He chose not to go to prom, partially because of the expense of tickets, a tux, and a limo, but also because he recently broke up with his girlfriend.
This summer, Caltrider will continue to work at Sports Her Way and prepare to enter basic training. Eventually, the 18-year-old hopes to become a firefighter. "It just looks like I would really enjoy doing that," he says. "I like to do crazy and exciting things. I can never imagine just sitting at a desk."
A Q&A with Baltimore City Public Schools CEO Dr. Andrès Alonso
Q: Two years after you arrived in Baltimore, how do you feel about your progress?
A: We've made tremendous progress by any metric that we look at. We had the first increase in student enrollment in four decades. We introduced meaningful choice for parents in the system: Roughly 97 percent of our 8th graders were able to choose a high school. We created 12 new schools in the last two years. We had an almost spectacular year last year in grades 3 to 8 scores, increases in graduation, and a reduction in dropouts. This year, we haven't released the 3 to 8 scores yet, but we had a remarkable increase in grades 1 and 2 scores and kindergarten readiness scores. And 94 percent of our seniors met the state criteria for graduation, which, in the context of what's happened in the district in the past, is an extraordinary rate of achievement. If we can do that again, then the conversation about the district has to change completely, because we go from a district that has traditionally been thought of as underachieving or struggling to meet the needs of a highly at-risk population, to a district that is progressing faster than any district in the country. We are, at some point, going to be looked at as a model for other districts in the nation.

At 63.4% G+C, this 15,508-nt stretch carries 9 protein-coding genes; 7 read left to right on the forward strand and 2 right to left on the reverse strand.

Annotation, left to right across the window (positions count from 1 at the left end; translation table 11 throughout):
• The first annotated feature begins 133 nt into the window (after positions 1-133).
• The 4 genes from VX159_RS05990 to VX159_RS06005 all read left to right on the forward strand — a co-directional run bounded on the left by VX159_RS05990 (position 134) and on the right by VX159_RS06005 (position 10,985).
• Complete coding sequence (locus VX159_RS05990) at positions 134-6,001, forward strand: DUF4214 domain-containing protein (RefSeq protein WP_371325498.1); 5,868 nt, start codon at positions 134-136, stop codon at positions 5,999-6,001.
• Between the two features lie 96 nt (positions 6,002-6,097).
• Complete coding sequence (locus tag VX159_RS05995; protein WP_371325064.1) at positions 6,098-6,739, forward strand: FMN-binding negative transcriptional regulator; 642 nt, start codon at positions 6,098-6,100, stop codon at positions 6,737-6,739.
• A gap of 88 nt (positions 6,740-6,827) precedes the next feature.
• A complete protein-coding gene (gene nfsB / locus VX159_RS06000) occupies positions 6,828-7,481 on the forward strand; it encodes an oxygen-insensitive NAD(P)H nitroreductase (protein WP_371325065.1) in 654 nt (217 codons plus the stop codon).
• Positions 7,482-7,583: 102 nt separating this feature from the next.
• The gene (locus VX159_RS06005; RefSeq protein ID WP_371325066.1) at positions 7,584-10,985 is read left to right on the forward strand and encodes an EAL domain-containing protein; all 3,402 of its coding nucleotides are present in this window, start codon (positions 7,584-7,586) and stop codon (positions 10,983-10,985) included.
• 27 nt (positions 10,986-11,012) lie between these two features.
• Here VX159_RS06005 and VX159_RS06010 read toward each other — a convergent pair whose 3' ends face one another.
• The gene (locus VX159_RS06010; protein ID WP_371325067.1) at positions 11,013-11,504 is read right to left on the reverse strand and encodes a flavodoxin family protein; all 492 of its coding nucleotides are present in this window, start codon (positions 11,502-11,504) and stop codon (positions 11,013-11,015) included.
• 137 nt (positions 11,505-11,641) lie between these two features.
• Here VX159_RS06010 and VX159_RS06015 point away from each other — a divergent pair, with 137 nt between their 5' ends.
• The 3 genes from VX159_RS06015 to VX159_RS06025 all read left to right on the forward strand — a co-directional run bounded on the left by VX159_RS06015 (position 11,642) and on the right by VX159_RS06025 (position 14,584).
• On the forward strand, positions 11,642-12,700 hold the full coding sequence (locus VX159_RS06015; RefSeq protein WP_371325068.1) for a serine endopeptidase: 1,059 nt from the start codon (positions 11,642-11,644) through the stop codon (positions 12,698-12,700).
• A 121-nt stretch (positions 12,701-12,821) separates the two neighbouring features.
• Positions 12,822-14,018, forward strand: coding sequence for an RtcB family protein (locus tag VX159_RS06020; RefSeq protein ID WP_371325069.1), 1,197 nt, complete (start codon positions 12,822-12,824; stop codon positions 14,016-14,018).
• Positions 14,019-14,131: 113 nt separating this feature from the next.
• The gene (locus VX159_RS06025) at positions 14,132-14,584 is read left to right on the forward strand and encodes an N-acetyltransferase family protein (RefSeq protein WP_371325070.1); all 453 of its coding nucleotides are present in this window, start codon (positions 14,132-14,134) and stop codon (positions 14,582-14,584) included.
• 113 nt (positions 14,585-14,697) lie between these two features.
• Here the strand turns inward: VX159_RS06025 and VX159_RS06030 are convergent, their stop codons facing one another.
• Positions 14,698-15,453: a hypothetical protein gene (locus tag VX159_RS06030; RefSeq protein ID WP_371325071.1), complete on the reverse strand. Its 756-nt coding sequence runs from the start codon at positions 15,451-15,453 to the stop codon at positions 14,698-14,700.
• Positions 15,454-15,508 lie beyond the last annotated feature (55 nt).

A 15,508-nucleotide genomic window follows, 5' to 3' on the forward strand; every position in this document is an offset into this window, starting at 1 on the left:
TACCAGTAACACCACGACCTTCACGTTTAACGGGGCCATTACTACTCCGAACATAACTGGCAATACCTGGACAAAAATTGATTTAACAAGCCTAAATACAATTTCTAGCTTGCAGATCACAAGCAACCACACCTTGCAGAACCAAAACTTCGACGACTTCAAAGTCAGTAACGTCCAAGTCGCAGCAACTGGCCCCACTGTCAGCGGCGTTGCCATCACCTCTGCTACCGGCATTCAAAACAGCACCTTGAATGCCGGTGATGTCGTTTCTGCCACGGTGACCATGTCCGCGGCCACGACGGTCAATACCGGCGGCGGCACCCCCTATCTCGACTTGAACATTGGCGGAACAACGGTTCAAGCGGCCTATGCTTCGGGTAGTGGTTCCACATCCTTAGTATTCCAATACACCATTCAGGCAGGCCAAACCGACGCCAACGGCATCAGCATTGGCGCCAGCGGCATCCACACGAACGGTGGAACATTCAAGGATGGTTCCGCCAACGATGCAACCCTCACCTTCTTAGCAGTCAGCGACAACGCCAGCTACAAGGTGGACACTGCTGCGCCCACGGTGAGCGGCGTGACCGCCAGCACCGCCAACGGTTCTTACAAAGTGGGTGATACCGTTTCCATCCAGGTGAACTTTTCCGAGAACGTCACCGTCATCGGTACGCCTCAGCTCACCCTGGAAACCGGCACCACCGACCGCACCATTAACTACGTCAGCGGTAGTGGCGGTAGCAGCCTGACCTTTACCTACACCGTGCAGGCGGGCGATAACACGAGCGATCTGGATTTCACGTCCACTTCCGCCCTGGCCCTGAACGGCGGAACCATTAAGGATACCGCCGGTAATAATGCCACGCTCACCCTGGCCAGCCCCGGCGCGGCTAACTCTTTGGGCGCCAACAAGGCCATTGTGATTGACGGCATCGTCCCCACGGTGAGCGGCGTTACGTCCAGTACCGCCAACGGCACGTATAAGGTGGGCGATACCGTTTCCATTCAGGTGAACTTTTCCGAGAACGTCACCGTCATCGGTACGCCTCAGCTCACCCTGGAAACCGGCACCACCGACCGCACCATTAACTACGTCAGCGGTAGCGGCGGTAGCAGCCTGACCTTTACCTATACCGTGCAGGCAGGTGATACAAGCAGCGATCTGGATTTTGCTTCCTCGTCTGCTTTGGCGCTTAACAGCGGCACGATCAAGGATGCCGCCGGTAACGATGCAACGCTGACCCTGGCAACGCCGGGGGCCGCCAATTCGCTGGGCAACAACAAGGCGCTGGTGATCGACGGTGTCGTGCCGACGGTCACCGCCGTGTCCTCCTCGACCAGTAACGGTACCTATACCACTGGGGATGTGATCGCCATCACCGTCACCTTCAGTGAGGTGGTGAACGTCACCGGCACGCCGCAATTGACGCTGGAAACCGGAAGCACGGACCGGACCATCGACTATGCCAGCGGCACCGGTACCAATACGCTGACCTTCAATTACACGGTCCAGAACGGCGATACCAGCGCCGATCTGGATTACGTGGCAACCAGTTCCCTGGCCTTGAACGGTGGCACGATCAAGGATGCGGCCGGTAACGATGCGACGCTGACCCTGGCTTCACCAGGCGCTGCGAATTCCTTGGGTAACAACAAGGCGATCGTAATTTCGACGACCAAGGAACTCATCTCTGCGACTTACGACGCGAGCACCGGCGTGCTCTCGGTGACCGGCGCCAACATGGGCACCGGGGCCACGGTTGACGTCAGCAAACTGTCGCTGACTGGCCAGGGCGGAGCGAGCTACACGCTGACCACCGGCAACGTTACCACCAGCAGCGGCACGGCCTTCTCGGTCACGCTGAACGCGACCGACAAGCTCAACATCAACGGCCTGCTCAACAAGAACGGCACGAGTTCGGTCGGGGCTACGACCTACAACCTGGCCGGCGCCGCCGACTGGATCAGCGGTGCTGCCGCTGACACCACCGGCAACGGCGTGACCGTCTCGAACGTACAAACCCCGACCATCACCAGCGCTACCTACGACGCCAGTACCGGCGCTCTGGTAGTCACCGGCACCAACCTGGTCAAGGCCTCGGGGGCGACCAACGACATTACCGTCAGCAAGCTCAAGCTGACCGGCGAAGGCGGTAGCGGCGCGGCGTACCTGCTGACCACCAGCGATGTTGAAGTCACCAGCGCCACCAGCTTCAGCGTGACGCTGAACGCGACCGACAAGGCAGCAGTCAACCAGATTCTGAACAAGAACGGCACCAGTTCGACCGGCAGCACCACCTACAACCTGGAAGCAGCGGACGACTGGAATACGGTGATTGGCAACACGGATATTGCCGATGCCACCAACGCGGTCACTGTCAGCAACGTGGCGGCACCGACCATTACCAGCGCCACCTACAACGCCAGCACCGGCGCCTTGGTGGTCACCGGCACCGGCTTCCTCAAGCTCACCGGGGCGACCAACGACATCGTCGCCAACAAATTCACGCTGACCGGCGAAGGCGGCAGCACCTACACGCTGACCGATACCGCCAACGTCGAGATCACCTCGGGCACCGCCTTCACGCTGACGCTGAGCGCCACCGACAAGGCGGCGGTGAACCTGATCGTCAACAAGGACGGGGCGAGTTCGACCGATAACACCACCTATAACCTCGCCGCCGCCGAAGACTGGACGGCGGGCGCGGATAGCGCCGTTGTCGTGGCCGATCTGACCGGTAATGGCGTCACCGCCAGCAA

Q: How do you think such drastic changes were achieved in such a short time?